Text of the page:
1. Prove that the order of a finite field is never divisible by two distinct prime numbers.

Answer:

Introduction:

The problem here involves the field of mathematics known as “finite fields” or “Galois fields”. Finite fields are fields that contain a finite number of elements. In the context of this problem, we are asked to prove that the order (or number of elements) in a finite field can never be divisible by two distinct prime numbers.

Method/Approach:

We will approach this problem using the properties of finite fields. The main properties we will use are:

1. Every finite field has order \(p^n\) where \(p\) is a prime number and \(n\) is a positive integer.

2. Every finite field with \(p^n\) elements is isomorphic to the field \(GF(p^n)\) (the Galois Field).

3. If a finite field has \(p^n\) elements, where \(p\) and \(n\) are as above, then it has exactly \(p^n\) elements.

Work/Calculations:

Based on these properties, we can state that the order of a finite field is always in the form of a power of a prime number, say \(p^n\). If a number is divisible by two distinct primes, it cannot be written as \(p^n\), where \(p\) is a prime and \(n\) is a positive integer. This is because \(p^n\) is only divisible by the prime number \(p\) and its powers.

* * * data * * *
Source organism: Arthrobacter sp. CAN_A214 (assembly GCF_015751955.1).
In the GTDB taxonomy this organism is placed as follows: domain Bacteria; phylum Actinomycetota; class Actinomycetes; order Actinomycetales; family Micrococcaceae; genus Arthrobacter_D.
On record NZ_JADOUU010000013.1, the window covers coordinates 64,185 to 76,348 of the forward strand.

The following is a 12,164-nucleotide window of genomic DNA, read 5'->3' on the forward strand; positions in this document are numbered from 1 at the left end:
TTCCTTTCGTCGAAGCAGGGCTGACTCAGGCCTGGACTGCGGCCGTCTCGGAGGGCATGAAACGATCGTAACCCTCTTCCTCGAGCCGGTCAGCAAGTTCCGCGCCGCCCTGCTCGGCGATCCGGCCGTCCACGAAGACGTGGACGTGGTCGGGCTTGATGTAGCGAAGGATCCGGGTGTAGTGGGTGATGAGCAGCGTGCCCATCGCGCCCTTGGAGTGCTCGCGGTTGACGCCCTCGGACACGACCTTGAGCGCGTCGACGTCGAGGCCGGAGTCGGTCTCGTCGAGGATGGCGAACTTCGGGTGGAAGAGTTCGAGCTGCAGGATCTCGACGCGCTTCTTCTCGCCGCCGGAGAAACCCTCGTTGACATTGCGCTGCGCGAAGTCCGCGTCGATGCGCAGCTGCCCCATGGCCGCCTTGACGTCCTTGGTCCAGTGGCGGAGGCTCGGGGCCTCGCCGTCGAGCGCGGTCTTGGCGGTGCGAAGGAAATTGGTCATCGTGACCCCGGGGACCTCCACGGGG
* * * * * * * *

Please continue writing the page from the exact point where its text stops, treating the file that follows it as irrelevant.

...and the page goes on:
The only way a finite field can have a number of elements that is divisible by a prime number other than \(p\) is if that other prime divides \(n\). However, this isn’t possible, since \(n\) is the exponent in \(p^n\) and therefore must be an integer. A prime number cannot divide an integer and result in another integer unless it is equal to that integer, which contradicts our assumption that the two prime numbers are distinct.

So we can conclude that the order of a finite field can never be divisible by two distinct prime numbers.

Conclusion:

In conclusion, we have proven that the order of a finite field cannot be divisible by two distinct prime numbers. This is a consequence of the fact that the order of a finite field is always a power of a prime number, and a power of a prime number cannot be divisible by any other distinct prime number.

2. Prove that the 5th roots of unity form a cyclic group under multiplication.

Answer:

Introduction: